Python, Firebase, IPv6 Literal, Onedrive, Outlook, gcsf, Cloud
- Python 3.7 installed and tested on all Linux platforms. Works perfectly, in test, development and in production. Windows platform will follow soon. All projects, unit tests etc passed. So no known reasons to stick with old version. Same work needs to be done on Windows still.
- Went through Google Firebase / Firestore documentation. Yeah, yet another document database. Nothing new really. Basics like: Data model, Data structure, Data insertion, Data transactions (snapshots), Data batch writes, Data validation, Atomic operations, Security rules. Compound queries are also logically totally standard, just with bit different syntax. Pagination using startAt and startAfter, ok, works, of course limit and order by features are also supported. Support for Composite Indexes is also provided. Internal support for Offline Data is quite nice. I actually use quite often SQLite database just in this manner. Where there's "type" or "document" column, key and value. It allows single table to contain several "types or documents or collections" having own key space and then values are of course any data. Then the data can be stored as pickle, msgpack, protobuf, bson or json, or traditional integer or string. Simple things can be done just in so many different ways. The Firebase also seems inefficient for many use cases, but that's quite common for simple databases, which offer limited interface. It was kind of funny that the Firebase Python documentation is for Python 2.X which of course is well, pretty old stuff.
- Did someone say horrible kludge stuff? ipv6-literal.net - Omg. Yeah, it works (no it doesn't work with your browser). But it's kind of absolutely horrible! And of course it only works on Windows. Well, yet another format for expressing IPv6 addresses to confuse users. Read more IPv6-Literal @ Wikipedia
- Similarly there has been lot of questions about using OneDrive. Mapping OneDrive as network drive doesn't seem to really work at all. But you can always use the OneDrive SyncClient and then just Subst the drive to a drive letter. Not exactly a same thing, but performance wise it's better option. Because data can be instantly dropped to the OneDrive "drive" and then it'll be synced in background. For most of users, this is better than the actual usage as network drive, which performance is usually extremely bad. (It's much worse than the network performance is).
- More Microsoft Outlook quality, when I move messages from folder to the same folder, the messages disappear. Until I refresh that folder. Kind of funny. It seems probable that they actually move messages to the same folder, and that hides the message being moved. And it appearing to the same folder, doesn't trigger refresh, so the message remains hidden until folder content is refreshed. - Not serious, but just gave me a WTF moment. - Why would users set source and destination folder to the same folder when moving messages. It doesn't make any sense anyway, because the message is already in that folder. - Therefore, why would anyone bother to test for such event?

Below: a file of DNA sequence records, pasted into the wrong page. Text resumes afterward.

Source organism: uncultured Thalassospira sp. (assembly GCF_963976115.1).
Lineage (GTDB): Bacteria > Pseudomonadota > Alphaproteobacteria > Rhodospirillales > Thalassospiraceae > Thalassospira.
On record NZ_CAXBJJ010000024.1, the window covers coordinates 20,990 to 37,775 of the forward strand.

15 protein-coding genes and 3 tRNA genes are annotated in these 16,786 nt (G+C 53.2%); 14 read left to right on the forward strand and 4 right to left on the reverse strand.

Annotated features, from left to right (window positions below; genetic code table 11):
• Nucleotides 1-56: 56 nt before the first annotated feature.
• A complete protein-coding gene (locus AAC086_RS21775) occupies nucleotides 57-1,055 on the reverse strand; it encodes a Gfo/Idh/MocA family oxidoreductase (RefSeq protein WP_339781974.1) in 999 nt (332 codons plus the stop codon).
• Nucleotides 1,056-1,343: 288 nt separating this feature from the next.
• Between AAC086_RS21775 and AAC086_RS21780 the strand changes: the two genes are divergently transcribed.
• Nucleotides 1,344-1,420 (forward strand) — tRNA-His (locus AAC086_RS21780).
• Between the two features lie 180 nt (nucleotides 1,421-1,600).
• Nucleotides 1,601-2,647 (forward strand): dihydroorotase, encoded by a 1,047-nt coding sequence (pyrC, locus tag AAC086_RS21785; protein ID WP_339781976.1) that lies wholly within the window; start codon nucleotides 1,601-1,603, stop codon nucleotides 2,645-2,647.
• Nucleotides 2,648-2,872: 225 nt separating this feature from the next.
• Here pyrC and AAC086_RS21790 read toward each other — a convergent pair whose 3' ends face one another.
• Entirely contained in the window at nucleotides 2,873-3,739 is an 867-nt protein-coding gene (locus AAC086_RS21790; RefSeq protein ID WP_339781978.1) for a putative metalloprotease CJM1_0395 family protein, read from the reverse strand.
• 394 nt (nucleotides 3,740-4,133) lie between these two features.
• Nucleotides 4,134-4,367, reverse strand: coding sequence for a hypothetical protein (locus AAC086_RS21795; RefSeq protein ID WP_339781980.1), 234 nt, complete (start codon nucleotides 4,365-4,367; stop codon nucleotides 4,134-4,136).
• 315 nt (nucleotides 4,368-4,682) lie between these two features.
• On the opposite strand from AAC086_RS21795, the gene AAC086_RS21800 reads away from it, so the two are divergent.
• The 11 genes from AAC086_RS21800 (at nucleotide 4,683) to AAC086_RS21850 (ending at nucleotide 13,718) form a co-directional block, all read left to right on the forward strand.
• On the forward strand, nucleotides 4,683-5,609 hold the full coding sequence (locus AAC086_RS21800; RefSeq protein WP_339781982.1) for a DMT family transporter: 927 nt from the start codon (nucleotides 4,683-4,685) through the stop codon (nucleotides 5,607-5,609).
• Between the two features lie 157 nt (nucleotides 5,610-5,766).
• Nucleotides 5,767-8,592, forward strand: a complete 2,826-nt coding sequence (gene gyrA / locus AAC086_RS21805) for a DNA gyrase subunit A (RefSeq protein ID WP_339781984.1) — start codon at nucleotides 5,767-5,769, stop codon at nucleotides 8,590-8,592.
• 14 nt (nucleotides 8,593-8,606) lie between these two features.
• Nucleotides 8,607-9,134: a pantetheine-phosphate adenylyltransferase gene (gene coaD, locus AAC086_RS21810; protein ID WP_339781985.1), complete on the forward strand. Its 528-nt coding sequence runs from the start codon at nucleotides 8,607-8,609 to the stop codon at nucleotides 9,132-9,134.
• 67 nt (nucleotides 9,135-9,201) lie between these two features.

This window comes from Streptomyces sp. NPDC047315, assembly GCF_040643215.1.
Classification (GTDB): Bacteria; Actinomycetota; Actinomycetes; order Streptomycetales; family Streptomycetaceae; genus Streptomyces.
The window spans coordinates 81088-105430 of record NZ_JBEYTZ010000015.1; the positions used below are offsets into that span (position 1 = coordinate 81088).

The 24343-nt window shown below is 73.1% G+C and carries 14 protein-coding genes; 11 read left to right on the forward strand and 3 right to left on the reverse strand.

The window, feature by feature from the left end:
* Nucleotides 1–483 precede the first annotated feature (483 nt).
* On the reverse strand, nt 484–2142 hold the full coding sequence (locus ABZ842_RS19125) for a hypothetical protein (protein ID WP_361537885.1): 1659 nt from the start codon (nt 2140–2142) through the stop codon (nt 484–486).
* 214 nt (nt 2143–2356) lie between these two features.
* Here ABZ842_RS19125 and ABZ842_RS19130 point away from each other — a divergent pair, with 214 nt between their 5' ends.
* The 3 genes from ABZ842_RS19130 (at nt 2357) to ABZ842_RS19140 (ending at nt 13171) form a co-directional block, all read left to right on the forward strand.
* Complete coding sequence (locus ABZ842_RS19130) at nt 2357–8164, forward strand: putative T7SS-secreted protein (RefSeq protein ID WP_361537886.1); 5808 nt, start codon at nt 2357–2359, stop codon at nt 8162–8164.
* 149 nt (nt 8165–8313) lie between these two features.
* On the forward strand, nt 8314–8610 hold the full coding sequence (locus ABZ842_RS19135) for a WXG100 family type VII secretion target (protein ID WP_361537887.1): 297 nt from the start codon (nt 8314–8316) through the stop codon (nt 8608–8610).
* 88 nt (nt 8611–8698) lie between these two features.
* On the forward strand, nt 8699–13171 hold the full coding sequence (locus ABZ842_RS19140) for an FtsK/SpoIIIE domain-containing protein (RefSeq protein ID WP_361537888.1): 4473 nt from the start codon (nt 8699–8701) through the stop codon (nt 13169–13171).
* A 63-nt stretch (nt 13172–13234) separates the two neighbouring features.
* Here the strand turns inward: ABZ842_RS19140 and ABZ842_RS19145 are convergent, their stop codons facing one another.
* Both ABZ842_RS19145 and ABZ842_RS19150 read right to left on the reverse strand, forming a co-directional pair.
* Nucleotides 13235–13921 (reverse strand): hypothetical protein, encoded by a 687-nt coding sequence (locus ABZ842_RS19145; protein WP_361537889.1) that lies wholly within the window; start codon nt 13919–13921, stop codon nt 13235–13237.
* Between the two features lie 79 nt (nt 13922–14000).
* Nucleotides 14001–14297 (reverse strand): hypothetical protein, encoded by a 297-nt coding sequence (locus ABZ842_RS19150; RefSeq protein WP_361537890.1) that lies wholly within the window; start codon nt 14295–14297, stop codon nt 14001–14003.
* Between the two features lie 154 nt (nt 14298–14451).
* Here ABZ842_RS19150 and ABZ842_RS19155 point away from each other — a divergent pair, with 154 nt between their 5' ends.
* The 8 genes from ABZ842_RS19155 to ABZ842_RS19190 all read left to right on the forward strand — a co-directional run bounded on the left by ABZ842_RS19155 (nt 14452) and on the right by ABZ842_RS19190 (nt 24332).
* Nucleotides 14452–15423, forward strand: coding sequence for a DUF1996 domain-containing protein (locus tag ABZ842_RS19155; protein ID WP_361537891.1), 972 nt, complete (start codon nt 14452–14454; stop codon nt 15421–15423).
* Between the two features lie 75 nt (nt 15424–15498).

- Using Google Drive as a (FUSE) file system - Nice. In some cases, these things are really useful things to have.
- GitLab, not leaving the cloud - All very familiar arguments. I've been at the core of such discussions a few times. And so far mostly opted for Cloud. There are just a few specific cases where I haven't used cloud.
- Non-cloud use cases, for now. Cheap semi long term storage. It's hard to get a cloud which would beat price of 16TB drives in RAID6. It's just so cheap. Especially when availability isn't really important. If it's down for a day, then it is. Maybe could be replaced with B2 in future. It's still hard thing to replace the use cases where speedy local access is required. Yet this could be handed by the cloud cache / buffer / mirror box. Which would cache data to local disks from cloud (single disk, no need for raid) as well as buffer writes to the cloud, to allow speedy read / write operations locally. But that adds complexity. One solution is simply to have local disk system which is backed up to the cloud or vise versa. - Another use case, is servers with high RAM, CPU and storage space requirements. But if high capacity Internet bandwidth is required, then it's dedicated server. Using cloud for this, would be just wasteful. Yet again, case where high reliability isn't required. If there's a problem with the server, then there is. It will be back as soon as it's fixed. - All the other usual cases, load balancers, database servers, front end & back-end servers. application, integration, terminal servers. etc stuff. Is of course in the cloud.
- Something different? Miniature Hit-to-Kill Missile (MHTK) by Lockheed Martin.